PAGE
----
Severe infections with Group A streptococci, sometimes called “flesh-eating killer bacteria,” are considerably more common than expected in many countries. In an EU project covering 11 countries, headed by Lund University in Sweden, it was calculated that some 1,000 cases would be found over an initial 1½-year period. Fully 5,000 were identified.
Group A streptococci, GAS, can sometimes occur in the throat without the carrier noticing anything. In other cases, the bacteria can cause a benign form of strep throat or skin infection. But in some cases, partly depending on the nature of the bacterial strain, a throat or skin infection can lead to serious consequences, with chronic heart and kidney damage. An acute GAS infection of the skin, for instance, can also dig deeper and lead to the muscles’ being virtually eaten up by the bacteria. In other cases the bacteria can spread rapidly and the body’s fine blood vessels start to leak fluids, which can lead to loss of blood pressure and rapid death, even in a young and previously healthy person.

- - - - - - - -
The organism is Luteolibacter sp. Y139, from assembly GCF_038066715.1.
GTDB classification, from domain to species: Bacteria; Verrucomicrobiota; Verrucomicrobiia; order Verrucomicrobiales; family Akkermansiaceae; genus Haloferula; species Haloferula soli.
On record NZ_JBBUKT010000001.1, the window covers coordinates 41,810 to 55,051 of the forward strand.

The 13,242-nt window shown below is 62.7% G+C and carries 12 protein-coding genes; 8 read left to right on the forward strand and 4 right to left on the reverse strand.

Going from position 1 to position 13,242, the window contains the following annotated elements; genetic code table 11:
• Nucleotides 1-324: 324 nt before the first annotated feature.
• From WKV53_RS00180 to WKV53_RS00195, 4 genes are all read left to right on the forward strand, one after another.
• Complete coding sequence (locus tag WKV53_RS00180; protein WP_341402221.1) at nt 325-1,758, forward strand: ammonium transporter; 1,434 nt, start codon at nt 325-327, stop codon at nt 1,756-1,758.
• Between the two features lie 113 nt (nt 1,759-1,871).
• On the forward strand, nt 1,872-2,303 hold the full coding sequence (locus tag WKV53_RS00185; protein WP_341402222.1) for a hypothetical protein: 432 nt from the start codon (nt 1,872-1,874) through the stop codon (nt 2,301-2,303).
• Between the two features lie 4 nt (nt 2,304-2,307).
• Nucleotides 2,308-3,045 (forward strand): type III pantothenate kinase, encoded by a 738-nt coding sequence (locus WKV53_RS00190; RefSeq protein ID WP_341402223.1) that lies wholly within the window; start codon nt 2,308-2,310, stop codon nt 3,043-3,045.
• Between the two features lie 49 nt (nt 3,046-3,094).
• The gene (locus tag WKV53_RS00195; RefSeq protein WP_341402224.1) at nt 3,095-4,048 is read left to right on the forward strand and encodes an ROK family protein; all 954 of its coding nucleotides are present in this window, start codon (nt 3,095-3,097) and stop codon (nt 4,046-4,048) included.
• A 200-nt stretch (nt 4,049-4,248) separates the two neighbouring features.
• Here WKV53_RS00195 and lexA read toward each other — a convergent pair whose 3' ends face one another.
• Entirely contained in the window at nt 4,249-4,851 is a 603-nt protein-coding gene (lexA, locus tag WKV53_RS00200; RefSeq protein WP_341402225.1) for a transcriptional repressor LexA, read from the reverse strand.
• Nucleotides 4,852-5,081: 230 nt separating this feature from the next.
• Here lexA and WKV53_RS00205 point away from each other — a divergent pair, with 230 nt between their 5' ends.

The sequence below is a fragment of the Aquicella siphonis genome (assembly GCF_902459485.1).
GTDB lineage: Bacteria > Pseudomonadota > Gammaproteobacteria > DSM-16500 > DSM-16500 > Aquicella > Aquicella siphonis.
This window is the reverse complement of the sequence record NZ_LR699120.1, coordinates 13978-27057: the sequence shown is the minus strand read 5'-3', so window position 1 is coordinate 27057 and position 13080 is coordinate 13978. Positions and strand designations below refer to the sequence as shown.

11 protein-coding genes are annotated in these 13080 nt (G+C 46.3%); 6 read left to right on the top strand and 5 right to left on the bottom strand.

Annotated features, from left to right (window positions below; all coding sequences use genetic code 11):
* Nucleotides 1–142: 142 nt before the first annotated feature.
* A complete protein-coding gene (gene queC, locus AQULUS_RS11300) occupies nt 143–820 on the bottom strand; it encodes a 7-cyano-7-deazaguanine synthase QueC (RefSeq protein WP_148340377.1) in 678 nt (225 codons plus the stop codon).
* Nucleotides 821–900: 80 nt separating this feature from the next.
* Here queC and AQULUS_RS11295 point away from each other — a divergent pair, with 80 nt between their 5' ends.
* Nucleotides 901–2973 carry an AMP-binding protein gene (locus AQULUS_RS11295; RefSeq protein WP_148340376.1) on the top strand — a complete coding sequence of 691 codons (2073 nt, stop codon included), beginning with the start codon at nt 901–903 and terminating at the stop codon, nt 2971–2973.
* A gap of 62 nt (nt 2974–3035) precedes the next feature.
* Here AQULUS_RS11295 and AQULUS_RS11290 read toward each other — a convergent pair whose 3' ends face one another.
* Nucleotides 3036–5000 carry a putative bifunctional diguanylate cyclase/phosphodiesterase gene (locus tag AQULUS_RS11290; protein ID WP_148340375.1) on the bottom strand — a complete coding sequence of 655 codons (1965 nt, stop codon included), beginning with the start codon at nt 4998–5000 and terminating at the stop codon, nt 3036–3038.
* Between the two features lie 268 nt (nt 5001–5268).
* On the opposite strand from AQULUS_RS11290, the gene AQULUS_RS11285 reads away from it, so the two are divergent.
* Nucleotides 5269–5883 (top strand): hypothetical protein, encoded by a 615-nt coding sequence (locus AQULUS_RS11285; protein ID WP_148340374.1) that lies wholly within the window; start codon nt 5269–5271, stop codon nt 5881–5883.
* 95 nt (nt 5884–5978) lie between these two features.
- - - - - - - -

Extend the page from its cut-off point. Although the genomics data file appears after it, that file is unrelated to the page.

“Our study has attracted a lot of attention, and we have had to turn down a number of countries that have wanted to be included in the project afterward,” says Aftab Jasir from the Section for Bacteriology at Lund University. She and her colleague Claes Schalén act as coordinators of the EU study.
Ingela Bjoerck | alfa
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